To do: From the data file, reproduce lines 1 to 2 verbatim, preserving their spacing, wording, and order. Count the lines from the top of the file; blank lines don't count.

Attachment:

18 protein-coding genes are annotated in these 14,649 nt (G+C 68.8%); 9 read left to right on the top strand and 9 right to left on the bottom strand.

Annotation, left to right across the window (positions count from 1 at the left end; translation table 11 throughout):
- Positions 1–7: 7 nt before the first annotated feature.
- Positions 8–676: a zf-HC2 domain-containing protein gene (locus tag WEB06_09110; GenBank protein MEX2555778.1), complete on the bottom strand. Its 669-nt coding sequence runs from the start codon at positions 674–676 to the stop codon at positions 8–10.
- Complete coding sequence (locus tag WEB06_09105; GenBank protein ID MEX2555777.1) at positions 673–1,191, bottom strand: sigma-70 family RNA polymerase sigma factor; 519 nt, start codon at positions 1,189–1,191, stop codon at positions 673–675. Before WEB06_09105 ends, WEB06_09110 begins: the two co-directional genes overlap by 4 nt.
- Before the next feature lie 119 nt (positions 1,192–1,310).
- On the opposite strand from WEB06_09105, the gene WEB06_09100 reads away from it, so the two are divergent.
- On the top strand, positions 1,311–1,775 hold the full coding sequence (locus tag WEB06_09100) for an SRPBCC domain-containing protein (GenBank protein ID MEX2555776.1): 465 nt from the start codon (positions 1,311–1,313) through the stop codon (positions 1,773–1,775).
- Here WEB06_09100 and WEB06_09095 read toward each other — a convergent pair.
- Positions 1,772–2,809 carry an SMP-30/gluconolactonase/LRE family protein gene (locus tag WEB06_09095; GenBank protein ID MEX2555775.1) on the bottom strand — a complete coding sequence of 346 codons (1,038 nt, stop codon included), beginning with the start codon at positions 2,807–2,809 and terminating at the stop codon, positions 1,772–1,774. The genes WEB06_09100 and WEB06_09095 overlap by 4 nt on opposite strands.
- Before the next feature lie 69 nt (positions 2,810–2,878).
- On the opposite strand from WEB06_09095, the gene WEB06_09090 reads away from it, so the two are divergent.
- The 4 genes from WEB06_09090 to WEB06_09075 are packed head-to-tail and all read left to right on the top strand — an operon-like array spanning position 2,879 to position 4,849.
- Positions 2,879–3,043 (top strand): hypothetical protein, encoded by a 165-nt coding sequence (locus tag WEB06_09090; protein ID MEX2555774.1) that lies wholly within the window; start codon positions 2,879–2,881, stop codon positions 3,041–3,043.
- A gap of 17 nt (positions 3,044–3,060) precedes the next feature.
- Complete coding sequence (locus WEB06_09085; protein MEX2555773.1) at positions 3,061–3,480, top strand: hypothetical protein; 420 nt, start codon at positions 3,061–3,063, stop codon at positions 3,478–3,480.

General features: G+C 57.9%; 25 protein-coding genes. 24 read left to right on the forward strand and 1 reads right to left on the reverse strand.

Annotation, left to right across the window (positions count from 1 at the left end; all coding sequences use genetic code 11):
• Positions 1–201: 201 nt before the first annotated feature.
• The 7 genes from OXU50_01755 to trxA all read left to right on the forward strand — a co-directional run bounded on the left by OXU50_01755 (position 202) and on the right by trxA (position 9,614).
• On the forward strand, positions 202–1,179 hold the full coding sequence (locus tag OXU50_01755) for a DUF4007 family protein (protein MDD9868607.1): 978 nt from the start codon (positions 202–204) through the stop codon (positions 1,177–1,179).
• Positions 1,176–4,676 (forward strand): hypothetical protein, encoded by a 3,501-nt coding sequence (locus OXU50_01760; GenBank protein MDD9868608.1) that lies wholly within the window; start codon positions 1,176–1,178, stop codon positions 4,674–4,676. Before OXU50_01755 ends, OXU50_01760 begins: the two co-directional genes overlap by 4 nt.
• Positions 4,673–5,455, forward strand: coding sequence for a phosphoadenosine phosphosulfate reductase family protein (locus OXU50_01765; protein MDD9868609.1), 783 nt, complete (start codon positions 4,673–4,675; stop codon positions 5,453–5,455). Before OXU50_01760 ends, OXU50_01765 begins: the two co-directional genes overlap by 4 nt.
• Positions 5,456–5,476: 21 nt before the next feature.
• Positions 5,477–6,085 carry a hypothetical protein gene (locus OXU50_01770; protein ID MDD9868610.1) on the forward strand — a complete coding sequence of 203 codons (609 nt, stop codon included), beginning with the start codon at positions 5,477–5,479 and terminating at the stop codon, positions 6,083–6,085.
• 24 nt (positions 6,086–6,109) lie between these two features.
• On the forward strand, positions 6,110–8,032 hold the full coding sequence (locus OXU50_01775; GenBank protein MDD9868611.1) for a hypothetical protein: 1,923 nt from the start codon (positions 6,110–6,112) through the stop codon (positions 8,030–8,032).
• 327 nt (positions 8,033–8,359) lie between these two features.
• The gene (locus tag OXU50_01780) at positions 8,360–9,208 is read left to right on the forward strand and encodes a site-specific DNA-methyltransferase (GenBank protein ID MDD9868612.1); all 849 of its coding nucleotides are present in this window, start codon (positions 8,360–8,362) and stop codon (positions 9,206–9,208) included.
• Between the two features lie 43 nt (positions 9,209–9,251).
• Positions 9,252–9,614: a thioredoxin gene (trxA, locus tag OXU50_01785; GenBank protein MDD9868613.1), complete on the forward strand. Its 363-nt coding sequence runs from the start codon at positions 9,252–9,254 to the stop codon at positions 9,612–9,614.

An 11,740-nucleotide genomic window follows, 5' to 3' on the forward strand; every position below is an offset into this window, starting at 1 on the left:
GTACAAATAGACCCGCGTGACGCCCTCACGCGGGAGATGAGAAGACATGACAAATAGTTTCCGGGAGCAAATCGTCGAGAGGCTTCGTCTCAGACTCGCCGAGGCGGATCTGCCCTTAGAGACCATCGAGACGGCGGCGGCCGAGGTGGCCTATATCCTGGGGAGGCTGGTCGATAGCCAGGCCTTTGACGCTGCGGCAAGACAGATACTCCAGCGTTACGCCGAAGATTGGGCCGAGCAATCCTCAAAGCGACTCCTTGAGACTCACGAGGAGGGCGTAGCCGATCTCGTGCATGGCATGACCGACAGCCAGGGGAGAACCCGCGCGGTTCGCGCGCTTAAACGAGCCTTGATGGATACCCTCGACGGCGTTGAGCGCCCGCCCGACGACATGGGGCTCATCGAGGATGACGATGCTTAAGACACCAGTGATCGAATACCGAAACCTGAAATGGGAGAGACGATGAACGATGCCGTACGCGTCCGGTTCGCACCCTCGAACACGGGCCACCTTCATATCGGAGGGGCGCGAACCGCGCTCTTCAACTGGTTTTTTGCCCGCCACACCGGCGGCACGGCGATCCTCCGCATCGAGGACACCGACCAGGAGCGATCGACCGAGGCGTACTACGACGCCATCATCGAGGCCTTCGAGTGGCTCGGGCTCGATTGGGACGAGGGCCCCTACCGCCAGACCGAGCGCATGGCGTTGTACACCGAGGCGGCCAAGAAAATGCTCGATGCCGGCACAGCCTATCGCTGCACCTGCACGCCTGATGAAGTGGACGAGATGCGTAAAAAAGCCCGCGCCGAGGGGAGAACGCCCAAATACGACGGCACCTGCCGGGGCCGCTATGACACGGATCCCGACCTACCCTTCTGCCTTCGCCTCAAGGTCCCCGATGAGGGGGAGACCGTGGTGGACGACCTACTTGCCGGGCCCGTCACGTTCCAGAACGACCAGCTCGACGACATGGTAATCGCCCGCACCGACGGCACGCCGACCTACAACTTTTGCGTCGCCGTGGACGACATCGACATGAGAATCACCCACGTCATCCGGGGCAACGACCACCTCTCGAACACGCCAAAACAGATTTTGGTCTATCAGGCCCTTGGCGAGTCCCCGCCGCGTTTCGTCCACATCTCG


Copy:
18 protein-coding genes are annotated in these 14,649 nt (G+C 68.8%); 9 read left to right on the top strand and 9 right to left on the bottom strand.

Annotation, left to right across the window (positions count from 1 at the left end; translation table 11 throughout):